ATHENS (Reuters) - Greece’s parliament has no jurisdiction to investigate the role of 10 politicians in alleged bribes by Swiss drugmaker Novartis, a parliamentary committee has decided.
Lawmakers had voted in favor of the investigation and parliament last month set up a committee to look into the case, in addition to a separate investigation of the Basel-based company after a raid a year ago of its offices in Athens.
Prosecutors are investigating allegations by witnesses that doctors and public officials accepted kickbacks.
Novartis said on Friday it was cooperating with Greek and U.S. authorities looking into the matter and conducting its own internal investigation.
“We are determined to fully understand the situation and accept responsibility for any actions that fell below our high standards of ethical business conduct. If any wrongdoing is found, we will take fast and decisive action and do everything possible to prevent future misconduct,” it said.
At the same time, it added, publicity around the case has included “many sensational and unfounded claims in a politicized debate of which Novartis should not be a part”.
The socialist and conservative politicians who served between 2006 and 2015 have denied the allegations, saying they are a fabrication and a witch-hunt by the leftist-led government. Greek Prime Minister Alexis Tsipras had urged parliament to investigate the case.
Greek ministers are protected from prosecution and under Greek law, parliament is the only institution that can investigate them or lift their immunity. Greek prosecutors referred the case to parliament in February.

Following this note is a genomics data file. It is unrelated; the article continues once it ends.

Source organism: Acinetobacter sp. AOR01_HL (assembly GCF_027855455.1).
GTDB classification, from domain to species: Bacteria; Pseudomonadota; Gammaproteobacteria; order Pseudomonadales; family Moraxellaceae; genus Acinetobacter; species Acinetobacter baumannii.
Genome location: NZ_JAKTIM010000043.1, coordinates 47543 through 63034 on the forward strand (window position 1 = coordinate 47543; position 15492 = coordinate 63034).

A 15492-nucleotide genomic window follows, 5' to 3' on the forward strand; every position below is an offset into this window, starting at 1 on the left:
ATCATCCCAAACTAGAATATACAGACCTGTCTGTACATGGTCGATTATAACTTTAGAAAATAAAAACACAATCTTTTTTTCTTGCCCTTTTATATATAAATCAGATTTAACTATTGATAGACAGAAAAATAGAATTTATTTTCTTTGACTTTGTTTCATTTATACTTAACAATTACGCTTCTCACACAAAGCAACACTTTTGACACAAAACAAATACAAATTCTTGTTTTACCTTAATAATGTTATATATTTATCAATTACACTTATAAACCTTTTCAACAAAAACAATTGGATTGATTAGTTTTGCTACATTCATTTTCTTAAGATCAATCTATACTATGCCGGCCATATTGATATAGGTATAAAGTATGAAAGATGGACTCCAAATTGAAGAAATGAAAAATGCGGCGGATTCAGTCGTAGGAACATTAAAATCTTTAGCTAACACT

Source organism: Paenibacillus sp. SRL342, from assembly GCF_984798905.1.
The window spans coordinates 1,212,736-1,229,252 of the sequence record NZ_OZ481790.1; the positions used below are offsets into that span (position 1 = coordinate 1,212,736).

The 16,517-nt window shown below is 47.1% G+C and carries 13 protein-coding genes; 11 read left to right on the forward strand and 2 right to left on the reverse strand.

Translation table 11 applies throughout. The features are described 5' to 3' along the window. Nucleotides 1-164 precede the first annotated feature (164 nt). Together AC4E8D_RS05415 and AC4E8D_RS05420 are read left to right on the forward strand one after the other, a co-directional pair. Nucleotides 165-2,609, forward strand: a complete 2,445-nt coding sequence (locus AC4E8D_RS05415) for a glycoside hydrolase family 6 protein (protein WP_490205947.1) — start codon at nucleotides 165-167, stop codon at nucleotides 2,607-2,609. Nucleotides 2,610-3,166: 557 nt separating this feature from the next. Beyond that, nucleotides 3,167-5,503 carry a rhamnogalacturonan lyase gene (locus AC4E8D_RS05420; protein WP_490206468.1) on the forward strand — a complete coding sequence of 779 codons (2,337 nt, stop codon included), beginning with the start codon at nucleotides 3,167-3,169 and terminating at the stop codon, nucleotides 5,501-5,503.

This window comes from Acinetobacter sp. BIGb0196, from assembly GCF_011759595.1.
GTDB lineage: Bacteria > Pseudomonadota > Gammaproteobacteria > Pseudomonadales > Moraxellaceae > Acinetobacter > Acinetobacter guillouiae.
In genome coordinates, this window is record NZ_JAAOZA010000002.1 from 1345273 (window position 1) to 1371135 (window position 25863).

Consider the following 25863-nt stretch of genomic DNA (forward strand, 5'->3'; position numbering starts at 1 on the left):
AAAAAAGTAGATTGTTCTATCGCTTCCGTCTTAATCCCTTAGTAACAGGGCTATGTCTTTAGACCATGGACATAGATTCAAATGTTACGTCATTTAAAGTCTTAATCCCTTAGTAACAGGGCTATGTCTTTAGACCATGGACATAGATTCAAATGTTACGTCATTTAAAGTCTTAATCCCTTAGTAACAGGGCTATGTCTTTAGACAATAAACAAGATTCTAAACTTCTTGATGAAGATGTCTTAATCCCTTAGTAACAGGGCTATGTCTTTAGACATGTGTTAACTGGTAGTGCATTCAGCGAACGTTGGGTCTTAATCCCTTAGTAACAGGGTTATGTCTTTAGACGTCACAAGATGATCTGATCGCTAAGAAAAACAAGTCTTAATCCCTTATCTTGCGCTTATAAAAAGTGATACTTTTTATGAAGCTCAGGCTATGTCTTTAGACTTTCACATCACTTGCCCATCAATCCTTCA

The parliamentary committee that looked into the case was made up of 21 lawmakers - a majority of them from the ruling Syriza party. Its president, former shipping minister Theodoros Dritsas, submitted a report with its conclusions to Parliament Speaker Nikos Voutsis on Friday.
Dritsas said the committee was led to the conclusion that: “Parliament has no authority to proceed with the judicial investigation into the criminal acts of bribery for the politicians mentioned, or of money laundering.”
The report will be distributed to lawmakers and parliament is expected to discuss it in May.
The case has struck a nerve in crisis-hit Greece, which has slashed healthcare spending to shore up its finances.
Since 2015, Novartis has paid out hundreds of millions in settlements and fines as a result of kickback allegations in South Korea, the United States and China.
Reporting by Renee Maltezou; Editing by Mark Potter and Adrian Croft